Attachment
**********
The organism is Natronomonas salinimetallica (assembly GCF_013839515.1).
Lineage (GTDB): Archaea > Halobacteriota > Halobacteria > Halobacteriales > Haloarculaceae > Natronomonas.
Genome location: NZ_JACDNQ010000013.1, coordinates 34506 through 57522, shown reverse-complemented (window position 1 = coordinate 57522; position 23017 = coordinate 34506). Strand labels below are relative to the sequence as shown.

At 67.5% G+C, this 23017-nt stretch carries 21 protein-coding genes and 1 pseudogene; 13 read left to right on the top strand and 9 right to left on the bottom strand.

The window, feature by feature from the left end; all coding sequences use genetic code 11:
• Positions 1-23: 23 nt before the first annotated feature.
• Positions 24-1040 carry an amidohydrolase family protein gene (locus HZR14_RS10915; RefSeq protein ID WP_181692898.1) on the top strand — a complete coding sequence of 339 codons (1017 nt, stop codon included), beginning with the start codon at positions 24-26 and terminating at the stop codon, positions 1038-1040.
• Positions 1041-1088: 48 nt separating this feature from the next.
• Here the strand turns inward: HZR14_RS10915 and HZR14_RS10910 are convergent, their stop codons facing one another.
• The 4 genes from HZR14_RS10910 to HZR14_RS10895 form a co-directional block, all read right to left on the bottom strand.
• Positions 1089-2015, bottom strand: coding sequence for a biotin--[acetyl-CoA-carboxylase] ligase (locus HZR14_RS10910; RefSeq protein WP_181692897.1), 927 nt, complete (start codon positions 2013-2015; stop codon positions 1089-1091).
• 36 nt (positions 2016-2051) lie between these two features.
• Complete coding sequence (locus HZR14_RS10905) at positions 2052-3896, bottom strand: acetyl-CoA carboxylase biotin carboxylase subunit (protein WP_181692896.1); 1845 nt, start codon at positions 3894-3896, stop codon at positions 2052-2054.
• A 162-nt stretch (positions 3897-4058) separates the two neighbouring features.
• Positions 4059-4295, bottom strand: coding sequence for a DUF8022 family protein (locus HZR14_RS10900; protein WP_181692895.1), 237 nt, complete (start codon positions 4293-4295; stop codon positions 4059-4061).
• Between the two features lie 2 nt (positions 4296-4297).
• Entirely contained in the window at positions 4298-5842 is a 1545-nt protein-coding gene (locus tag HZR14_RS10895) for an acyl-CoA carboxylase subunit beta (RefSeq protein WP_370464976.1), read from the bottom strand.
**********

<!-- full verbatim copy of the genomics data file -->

The organism is Natronomonas salinimetallica (assembly GCF_013839515.1).
Lineage (GTDB): Archaea > Halobacteriota > Halobacteria > Halobacteriales > Haloarculaceae > Natronomonas.
Genome location: NZ_JACDNQ010000013.1, coordinates 34506 through 57522, shown reverse-complemented (window position 1 = coordinate 57522; position 23017 = coordinate 34506). Strand labels below are relative to the sequence as shown.

At 67.5% G+C, this 23017-nt stretch carries 21 protein-coding genes and 1 pseudogene; 13 read left to right on the top strand and 9 right to left on the bottom strand.

The window, feature by feature from the left end; all coding sequences use genetic code 11:
• Positions 1-23: 23 nt before the first annotated feature.
• Positions 24-1040 carry an amidohydrolase family protein gene (locus HZR14_RS10915; RefSeq protein ID WP_181692898.1) on the top strand — a complete coding sequence of 339 codons (1017 nt, stop codon included), beginning with the start codon at positions 24-26 and terminating at the stop codon, positions 1038-1040.
• Positions 1041-1088: 48 nt separating this feature from the next.
• Here the strand turns inward: HZR14_RS10915 and HZR14_RS10910 are convergent, their stop codons facing one another.
• The 4 genes from HZR14_RS10910 to HZR14_RS10895 form a co-directional block, all read right to left on the bottom strand.
• Positions 1089-2015, bottom strand: coding sequence for a biotin--[acetyl-CoA-carboxylase] ligase (locus HZR14_RS10910; RefSeq protein WP_181692897.1), 927 nt, complete (start codon positions 2013-2015; stop codon positions 1089-1091).
• 36 nt (positions 2016-2051) lie between these two features.
• Complete coding sequence (locus HZR14_RS10905) at positions 2052-3896, bottom strand: acetyl-CoA carboxylase biotin carboxylase subunit (protein WP_181692896.1); 1845 nt, start codon at positions 3894-3896, stop codon at positions 2052-2054.
• A 162-nt stretch (positions 3897-4058) separates the two neighbouring features.
• Positions 4059-4295, bottom strand: coding sequence for a DUF8022 family protein (locus HZR14_RS10900; protein WP_181692895.1), 237 nt, complete (start codon positions 4293-4295; stop codon positions 4059-4061).
• Between the two features lie 2 nt (positions 4296-4297).
• Entirely contained in the window at positions 4298-5842 is a 1545-nt protein-coding gene (locus tag HZR14_RS10895) for an acyl-CoA carboxylase subunit beta (RefSeq protein WP_370464976.1), read from the bottom strand.